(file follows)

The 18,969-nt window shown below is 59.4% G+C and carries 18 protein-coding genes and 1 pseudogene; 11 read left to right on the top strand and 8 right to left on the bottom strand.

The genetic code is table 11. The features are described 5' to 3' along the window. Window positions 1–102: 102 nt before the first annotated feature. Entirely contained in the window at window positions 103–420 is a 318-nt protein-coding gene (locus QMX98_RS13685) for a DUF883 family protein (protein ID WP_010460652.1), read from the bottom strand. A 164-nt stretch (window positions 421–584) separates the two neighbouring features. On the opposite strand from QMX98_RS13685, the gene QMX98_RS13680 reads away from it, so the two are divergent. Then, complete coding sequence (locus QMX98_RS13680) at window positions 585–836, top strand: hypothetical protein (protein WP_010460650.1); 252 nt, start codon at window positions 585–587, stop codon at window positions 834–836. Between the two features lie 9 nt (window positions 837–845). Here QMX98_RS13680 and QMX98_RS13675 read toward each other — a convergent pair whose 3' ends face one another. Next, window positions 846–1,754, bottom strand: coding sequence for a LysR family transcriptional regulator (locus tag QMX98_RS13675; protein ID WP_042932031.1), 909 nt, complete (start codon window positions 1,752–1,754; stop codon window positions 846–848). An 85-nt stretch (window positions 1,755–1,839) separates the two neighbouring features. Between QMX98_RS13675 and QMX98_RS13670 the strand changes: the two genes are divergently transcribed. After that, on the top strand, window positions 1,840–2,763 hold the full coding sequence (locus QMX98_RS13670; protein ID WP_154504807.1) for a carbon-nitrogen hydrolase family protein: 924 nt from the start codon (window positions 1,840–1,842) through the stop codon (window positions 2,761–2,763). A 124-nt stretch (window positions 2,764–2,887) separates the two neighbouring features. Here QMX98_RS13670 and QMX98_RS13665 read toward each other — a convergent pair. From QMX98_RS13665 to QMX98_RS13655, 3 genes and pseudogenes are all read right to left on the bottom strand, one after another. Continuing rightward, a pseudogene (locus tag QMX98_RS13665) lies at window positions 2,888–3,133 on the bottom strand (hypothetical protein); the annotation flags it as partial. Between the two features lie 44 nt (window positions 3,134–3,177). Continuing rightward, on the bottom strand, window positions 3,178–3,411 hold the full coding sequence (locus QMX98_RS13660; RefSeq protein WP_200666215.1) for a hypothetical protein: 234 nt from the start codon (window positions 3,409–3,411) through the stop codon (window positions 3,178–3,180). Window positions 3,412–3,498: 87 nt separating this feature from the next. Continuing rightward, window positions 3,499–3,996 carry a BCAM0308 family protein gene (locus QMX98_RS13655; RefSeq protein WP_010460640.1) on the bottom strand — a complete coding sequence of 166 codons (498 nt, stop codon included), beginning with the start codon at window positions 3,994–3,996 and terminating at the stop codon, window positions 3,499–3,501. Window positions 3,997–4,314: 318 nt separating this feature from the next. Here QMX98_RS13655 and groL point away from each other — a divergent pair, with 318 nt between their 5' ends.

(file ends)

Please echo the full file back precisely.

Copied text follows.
The 18,969-nt window shown below is 59.4% G+C and carries 18 protein-coding genes and 1 pseudogene; 11 read left to right on the top strand and 8 right to left on the bottom strand.

The genetic code is table 11. The features are described 5' to 3' along the window. Window positions 1–102: 102 nt before the first annotated feature. Entirely contained in the window at window positions 103–420 is a 318-nt protein-coding gene (locus QMX98_RS13685) for a DUF883 family protein (protein ID WP_010460652.1), read from the bottom strand. A 164-nt stretch (window positions 421–584) separates the two neighbouring features. On the opposite strand from QMX98_RS13685, the gene QMX98_RS13680 reads away from it, so the two are divergent. Then, complete coding sequence (locus QMX98_RS13680) at window positions 585–836, top strand: hypothetical protein (protein WP_010460650.1); 252 nt, start codon at window positions 585–587, stop codon at window positions 834–836. Between the two features lie 9 nt (window positions 837–845). Here QMX98_RS13680 and QMX98_RS13675 read toward each other — a convergent pair whose 3' ends face one another. Next, window positions 846–1,754, bottom strand: coding sequence for a LysR family transcriptional regulator (locus tag QMX98_RS13675; protein ID WP_042932031.1), 909 nt, complete (start codon window positions 1,752–1,754; stop codon window positions 846–848). An 85-nt stretch (window positions 1,755–1,839) separates the two neighbouring features. Between QMX98_RS13675 and QMX98_RS13670 the strand changes: the two genes are divergently transcribed. After that, on the top strand, window positions 1,840–2,763 hold the full coding sequence (locus QMX98_RS13670; protein ID WP_154504807.1) for a carbon-nitrogen hydrolase family protein: 924 nt from the start codon (window positions 1,840–1,842) through the stop codon (window positions 2,761–2,763). A 124-nt stretch (window positions 2,764–2,887) separates the two neighbouring features. Here QMX98_RS13670 and QMX98_RS13665 read toward each other — a convergent pair. From QMX98_RS13665 to QMX98_RS13655, 3 genes and pseudogenes are all read right to left on the bottom strand, one after another. Continuing rightward, a pseudogene (locus tag QMX98_RS13665) lies at window positions 2,888–3,133 on the bottom strand (hypothetical protein); the annotation flags it as partial. Between the two features lie 44 nt (window positions 3,134–3,177). Continuing rightward, on the bottom strand, window positions 3,178–3,411 hold the full coding sequence (locus QMX98_RS13660; RefSeq protein WP_200666215.1) for a hypothetical protein: 234 nt from the start codon (window positions 3,409–3,411) through the stop codon (window positions 3,178–3,180). Window positions 3,412–3,498: 87 nt separating this feature from the next. Continuing rightward, window positions 3,499–3,996 carry a BCAM0308 family protein gene (locus QMX98_RS13655; RefSeq protein WP_010460640.1) on the bottom strand — a complete coding sequence of 166 codons (498 nt, stop codon included), beginning with the start codon at window positions 3,994–3,996 and terminating at the stop codon, window positions 3,499–3,501. Window positions 3,997–4,314: 318 nt separating this feature from the next. Here QMX98_RS13655 and groL point away from each other — a divergent pair, with 318 nt between their 5' ends.